With Eva Anduiza and Guillem Rico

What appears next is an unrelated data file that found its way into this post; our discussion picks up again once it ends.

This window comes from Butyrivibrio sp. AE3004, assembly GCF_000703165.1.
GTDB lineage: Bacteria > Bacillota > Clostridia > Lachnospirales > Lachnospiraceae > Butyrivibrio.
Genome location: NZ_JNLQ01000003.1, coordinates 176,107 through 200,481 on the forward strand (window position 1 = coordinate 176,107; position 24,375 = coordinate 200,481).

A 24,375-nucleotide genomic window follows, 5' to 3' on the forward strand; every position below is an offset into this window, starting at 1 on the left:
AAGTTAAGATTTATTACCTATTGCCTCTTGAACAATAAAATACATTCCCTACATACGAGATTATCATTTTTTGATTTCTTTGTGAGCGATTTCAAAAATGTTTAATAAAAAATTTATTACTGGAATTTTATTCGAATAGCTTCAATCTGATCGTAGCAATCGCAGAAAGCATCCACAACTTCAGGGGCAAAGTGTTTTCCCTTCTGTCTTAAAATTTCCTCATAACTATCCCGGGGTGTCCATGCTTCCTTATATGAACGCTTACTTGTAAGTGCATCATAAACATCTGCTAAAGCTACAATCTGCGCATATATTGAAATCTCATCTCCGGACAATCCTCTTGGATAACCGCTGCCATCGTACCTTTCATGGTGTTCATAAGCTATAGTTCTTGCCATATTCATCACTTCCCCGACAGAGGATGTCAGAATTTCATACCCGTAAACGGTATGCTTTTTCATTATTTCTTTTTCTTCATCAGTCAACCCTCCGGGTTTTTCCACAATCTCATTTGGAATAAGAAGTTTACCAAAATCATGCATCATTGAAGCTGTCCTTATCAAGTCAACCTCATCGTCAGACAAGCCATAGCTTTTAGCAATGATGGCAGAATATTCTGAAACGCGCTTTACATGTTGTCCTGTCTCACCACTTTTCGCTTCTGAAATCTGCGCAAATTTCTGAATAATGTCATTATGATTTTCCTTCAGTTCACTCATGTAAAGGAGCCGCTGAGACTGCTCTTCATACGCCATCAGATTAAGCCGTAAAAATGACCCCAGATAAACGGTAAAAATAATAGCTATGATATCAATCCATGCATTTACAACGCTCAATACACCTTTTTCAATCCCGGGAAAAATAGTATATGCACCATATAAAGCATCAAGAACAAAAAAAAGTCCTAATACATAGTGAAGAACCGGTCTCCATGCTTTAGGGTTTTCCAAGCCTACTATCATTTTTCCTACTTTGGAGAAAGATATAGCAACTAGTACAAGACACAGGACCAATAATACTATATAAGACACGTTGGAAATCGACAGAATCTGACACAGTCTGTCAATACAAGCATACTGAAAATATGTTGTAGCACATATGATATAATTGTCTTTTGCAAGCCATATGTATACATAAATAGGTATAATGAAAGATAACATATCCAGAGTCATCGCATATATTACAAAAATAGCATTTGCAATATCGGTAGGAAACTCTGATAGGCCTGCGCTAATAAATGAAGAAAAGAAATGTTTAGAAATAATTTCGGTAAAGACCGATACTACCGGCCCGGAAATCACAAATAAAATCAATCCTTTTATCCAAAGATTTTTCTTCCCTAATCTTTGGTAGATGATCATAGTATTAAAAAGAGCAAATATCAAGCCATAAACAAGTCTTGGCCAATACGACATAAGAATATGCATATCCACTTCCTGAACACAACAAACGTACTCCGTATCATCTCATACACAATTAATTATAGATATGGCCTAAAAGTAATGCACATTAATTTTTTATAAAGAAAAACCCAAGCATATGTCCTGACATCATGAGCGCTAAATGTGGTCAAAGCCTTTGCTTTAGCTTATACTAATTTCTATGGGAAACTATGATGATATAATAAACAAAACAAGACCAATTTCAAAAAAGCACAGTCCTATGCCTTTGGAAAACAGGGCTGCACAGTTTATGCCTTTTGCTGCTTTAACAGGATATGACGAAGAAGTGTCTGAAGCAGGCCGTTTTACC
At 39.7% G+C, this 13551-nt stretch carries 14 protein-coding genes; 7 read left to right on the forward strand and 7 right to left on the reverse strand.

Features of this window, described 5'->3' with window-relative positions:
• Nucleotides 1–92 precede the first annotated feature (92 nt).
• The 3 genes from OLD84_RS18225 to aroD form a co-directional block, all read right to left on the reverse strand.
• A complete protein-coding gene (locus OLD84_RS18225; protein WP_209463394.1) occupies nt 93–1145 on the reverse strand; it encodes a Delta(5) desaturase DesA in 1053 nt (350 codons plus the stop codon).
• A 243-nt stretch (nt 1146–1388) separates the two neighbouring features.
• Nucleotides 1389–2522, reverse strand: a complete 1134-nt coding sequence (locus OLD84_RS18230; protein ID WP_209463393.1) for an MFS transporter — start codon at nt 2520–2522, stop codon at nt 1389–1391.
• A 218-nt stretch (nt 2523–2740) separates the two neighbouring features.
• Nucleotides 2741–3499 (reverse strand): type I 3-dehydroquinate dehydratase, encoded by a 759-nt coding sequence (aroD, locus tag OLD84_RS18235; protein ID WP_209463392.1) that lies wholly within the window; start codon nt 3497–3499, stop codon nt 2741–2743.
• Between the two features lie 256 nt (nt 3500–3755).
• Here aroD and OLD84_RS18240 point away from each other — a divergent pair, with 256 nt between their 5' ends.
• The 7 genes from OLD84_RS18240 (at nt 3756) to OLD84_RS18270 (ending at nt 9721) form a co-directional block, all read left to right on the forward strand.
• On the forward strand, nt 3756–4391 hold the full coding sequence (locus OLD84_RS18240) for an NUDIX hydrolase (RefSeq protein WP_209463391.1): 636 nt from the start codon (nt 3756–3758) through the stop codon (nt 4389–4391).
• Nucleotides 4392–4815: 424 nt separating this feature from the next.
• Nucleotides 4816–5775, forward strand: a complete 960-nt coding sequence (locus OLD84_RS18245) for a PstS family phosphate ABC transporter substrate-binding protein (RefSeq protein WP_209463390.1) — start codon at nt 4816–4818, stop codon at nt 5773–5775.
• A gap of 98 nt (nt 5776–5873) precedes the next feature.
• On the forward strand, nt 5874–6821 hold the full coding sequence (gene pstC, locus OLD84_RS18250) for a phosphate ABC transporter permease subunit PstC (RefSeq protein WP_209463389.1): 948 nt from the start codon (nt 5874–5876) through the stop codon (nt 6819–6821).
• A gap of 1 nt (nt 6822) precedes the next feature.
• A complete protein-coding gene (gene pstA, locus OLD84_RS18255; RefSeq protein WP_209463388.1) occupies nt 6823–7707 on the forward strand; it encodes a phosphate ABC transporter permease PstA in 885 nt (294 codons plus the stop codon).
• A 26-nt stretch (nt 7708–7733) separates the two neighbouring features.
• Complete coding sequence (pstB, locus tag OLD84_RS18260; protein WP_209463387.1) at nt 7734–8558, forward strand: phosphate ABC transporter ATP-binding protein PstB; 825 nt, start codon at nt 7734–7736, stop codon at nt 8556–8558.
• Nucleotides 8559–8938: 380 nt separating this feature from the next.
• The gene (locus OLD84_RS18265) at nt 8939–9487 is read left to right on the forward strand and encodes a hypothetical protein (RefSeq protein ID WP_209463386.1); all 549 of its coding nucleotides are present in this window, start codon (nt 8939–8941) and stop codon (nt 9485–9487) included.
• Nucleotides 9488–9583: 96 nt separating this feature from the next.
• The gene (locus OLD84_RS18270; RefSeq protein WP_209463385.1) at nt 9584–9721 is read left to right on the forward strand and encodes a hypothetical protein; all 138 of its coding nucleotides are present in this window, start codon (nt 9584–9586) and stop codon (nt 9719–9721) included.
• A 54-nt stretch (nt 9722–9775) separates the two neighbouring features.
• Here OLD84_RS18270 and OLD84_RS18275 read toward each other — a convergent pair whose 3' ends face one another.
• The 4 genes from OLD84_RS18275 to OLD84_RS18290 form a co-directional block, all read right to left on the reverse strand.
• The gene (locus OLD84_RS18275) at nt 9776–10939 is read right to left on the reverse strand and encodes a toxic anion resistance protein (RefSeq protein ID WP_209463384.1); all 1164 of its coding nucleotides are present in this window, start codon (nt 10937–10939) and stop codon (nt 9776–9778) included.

In this paper we analyze the effects of election salience on affective polarization. Campaigns and elections epitomize the moment of maximum political conflict, information spread, mobilization, and activation of political identities and predispositions. We therefore expect that affective polarization will be higher just after an election has taken place. By the same token, as elections lose salience, affective polarization will diminish. We analyze this question using CSES data from 99 post-electoral surveys conducted in 42 countries between 1996 and 2016. Our identification strategy exploits variation in the timing of survey interviews with respect to the election day as an exogenous measure of election salience. The empirical findings indicate that as elections lose salience affective polarization declines. Moreover, this paper contributes to the debate on the origins of affective polarization by exploring two mechanisms that may account for this relationship: changes in the intensity of party identification and ideological polarization.